The Want Ads: When the Hunt Turns Emotional
Looking for a job has gone from dressing your best and looking for “HELP WANTED” signs in windows to endless time spent on websites created to avoid human contact until an interview. While how we look for work has literally become a click of a button, the idea is still the same. It sucks. Countless resumes sent out, the wait for a response, sometimes a backhanded complimentary rejection that could be likened to the “it’s not you, it’s me” idea and of course, the lack of money flowing into your account while you hunt for employment. That is what this week is about. The hunt, the search, the ins and outs getting hired – but first the emotional side of it all.

If you went to college and made the most of it like we talked about last week, it may not be so hard to find a great job after graduation or even later in life when you figure it’s time to move from one job to the next. For everyone else, the struggle is real ya’ll. Tony Beshara preached in The Job Search Solution, “Next to the death of a spouse, child or parent, the fourth most emotional thing we do (tied with divorce) is look for a job,” adding that it “can be an emotionally debilitating experience.” Would anyone disagree with this? Oh yes, those who were hired by their parents, and had a job as a birthright. Not all of us could be the spawn of a CEO who runs a Fortune 500 company and is a staple on the Forbes list. If only though, if only…

Back to what Beshara calls an “emotionally debilitating experience.” There are a number of emotions that erupt when looking for work. The bills piling up cause a lot of stress, sadness can be overwhelming when you continue to get rejected and ignored, anger starts to creep up when you realize people may be judging your situation and fear settles in when it’s late at night and you’re watching yet another episode of The Golden Girls wondering, “What if no one ever hires me?”
As someone who has never worked a “normal” job, I can attest to all of those emotions and then some. I got that diploma and had absolutely no experience besides filling honey jars for an old man in Cabazon, and cleaning rat cages. All I could score was a seasonal slot at Macy’s. A month or so later I was done and onto a commission only job, that was followed by a short contract stint, and a sea of freelance jobs later – here I am. I go back and forth between looking for only writing jobs to broadening the horizon, and you know what? People in offices – they just don’t see the potential I hold. Hello, I’m on a computer typing like 12 hours a day sometimes. I can do your stupid stuff, but I admit – I have no idea how a coffee machine works and I’d likely make Eileen in accounting make it every morning. There’s always an Eileen in accounting. Anyways, they never call back. If they did, I’d have a different anecdote to share right now – but I apply anyway and make them deal with my resume and hope that one day they give this blogging gal a chance to file their expense reports – all my knowledge of office life is based around movies and TV, if you couldn’t tell…”I’m right on top of that Rose.”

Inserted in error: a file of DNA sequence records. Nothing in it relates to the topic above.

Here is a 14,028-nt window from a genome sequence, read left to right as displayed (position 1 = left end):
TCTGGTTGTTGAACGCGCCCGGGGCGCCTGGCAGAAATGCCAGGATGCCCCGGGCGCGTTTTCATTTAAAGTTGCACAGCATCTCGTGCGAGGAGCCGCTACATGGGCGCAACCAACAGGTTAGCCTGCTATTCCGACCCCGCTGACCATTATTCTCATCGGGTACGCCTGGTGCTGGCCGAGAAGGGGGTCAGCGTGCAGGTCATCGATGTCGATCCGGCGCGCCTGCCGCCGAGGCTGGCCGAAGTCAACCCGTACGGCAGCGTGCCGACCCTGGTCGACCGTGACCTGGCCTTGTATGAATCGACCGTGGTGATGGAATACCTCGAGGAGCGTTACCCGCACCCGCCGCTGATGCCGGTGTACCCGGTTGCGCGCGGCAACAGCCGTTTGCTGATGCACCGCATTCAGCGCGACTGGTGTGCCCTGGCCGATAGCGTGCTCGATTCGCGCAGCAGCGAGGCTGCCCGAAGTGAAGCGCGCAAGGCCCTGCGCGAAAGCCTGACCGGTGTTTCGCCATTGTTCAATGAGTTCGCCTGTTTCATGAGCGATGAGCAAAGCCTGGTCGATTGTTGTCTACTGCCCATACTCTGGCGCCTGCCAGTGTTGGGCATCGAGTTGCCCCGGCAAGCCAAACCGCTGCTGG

The frustrations continue to get overwhelming when you do go into a place and encounter a downright idiot. Like not just an idiot because you don’t like them, but a person who makes you think, “They got hired…this person I’m sure would fail a test given by the insane asylum, as well as a spelling test…but their ass is working and I’m over here counting out change to get some Oreos? Okay life, I see you’re testing me again.”

Looking for work is a struggle but something we all have to deal with, good or bad. Except you Fortune 500 spawn. You can go fly away on your private jet now. For the rest of us, we’ll continue to pretend LinkedIn works.

The Highs and Lows of Looking for a Job

  1. The current unemployment rate in the US is 4.6%.
  2. According to those surveyed, over 50% of you are looking for work, and almost 70% of those people already have a job. We’ll talk more about the idea of being the generation obsessed with always wanting “the best” when we tackle dating, but I found this interesting.
  3. 63% of you said the longest it’s ever taken you to find work is months.
  4. 44% of you say there’s absolutely nothing great about it while another 44% look forward to the new opportunities that await you.
  5. Over 50% agreed the biggest low of looking for work is the stress.

One time AppleOne told me I wasn’t qualified enough to use their services and sent me home and they also didn’t reply to my request for an interview on the subject, so instead we have the founder of Ed2010, I’ll talk more about The Struggle Est. 2009, deal with a short lived MTV series, and of course cap it all off the same way we always do at the end of the week.


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